As a test case I set up the Kincet at work, in a very cramped staff room. There is just about 5ft between the sofa and the large projection screen TV, with the Kinect situated on top of the telly. In front, and on the floor there is an Xbox 360 and an electrical heater, plus two boxes stacked just beside and in front the sofa. On the right-hand side of the TV there is a fairly large rack standing several feet high, full of bags, clothes and more consoles. And to the left, a solid wall with the odd bits and bobs lying about on a shelf of sorts.

Cramped is a mild way of describing it, and although the area could be cleared, it was being used at that point in time. Ultimately, it made for a rather good initial testing ground.

Even with all this clutter about, Kinect still managed to work as it should do for small, extended periods of the time. The downside is that frequent-ish distconections are none too rare, and during an initial twenty-minute session, I had to allow Kinect to rescan me mid-game on three separate occasions. Each time this happened I was presented with a message telling me to stand back, or move closer to the screen, waving my hand to get the device's attention. Suffice to say, doing none of the aforementioned actually worked. Instead Kinect simply rescanned me, putting me back into the game within half a minute or so, allowing me to continue where I had left off.

Certainly, reports of household furnature being in the playing area interfering with Kinect’s body tracking definitely seem to be true, and all too obvious a problem. The main issue however, isn’t the lack of space, but in being almost utterly helpless when the device loses track of you completely. You simply have to wait for it to re-scan and re-track you again, almost as if it is bringing itself up to speed. Annoyingly, this will both confuse and irritate all those who don’t know, understand, or even care how Kinect works. It’s simply a trial by fire, with you having to move stuff around until the sensor is happy with your set-up.

Interestingly, when I first set-up Kinect, it did detect that I had a space suitable for which a single player could actively play. There was no warning that its performance would be hindered by the various objects dotted around the room, other than a generic one indicating that the space should be clear and free of any obstacles. Basically, it only seems to give you feedback when there is a serious lack of space available.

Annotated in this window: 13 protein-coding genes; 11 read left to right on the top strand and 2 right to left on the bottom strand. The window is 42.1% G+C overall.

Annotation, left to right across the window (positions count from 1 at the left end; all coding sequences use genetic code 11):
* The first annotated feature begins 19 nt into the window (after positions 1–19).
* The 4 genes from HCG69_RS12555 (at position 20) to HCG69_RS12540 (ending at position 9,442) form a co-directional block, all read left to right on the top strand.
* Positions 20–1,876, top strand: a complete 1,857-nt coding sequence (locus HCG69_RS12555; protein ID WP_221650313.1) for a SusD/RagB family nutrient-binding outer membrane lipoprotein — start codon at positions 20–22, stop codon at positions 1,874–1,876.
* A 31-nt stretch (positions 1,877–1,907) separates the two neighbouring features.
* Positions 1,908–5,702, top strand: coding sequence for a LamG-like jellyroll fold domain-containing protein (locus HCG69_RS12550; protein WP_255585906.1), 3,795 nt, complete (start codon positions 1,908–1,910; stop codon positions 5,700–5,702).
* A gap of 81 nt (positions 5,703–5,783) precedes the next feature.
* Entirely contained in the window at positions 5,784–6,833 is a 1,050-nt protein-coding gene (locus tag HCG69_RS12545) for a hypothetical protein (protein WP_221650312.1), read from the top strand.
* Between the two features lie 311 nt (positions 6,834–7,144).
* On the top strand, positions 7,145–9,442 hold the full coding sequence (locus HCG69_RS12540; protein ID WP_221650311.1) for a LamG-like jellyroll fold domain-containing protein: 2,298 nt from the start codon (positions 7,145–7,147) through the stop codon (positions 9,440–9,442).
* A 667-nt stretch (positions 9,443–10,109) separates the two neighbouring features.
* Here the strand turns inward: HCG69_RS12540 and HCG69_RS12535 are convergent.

Saying that, after moving a few boxes out of the way, and moving forward slightly, I did manage to prevent any more unusually frequent dropouts from occuring during gameplay, although not all – enclosed spaces still confuse Kinect. Thankfully, the experience was more than just marginally improved. Just don’t even try to have more than one player on the go at the same time – it simply won’t work. At least, not without being completely broken.

Now, to put things into perspective, it is highly unlikely that MS hasn’t tested Kinect working in a variety of different environments; some small, some large, and some which don’t quite fit the bill of either. However, that is not to say that the nature of the games, the device, and how they work, will still dictate the amount of space required regardless of how much testing is done.

It’s self-evident in just how the technology works in giving you control over what is happening on screen, that it requires a fair amount of space to do this. Unlike the PS Move, Kinect is doing full body tracking for most of its games, or at the very least an approximation of that facility. The result is that the device needs to see your whole body at all times, whilst also assessing your position in a 3D space. It also needs to work out how far away you are from itself, and from other objects in the room. This is the key to getting proper 1:1 tracking working correctly. It actively needs to be able to track you at all times cleanly and fairly precisely. There’s no additional LED marked to help with this.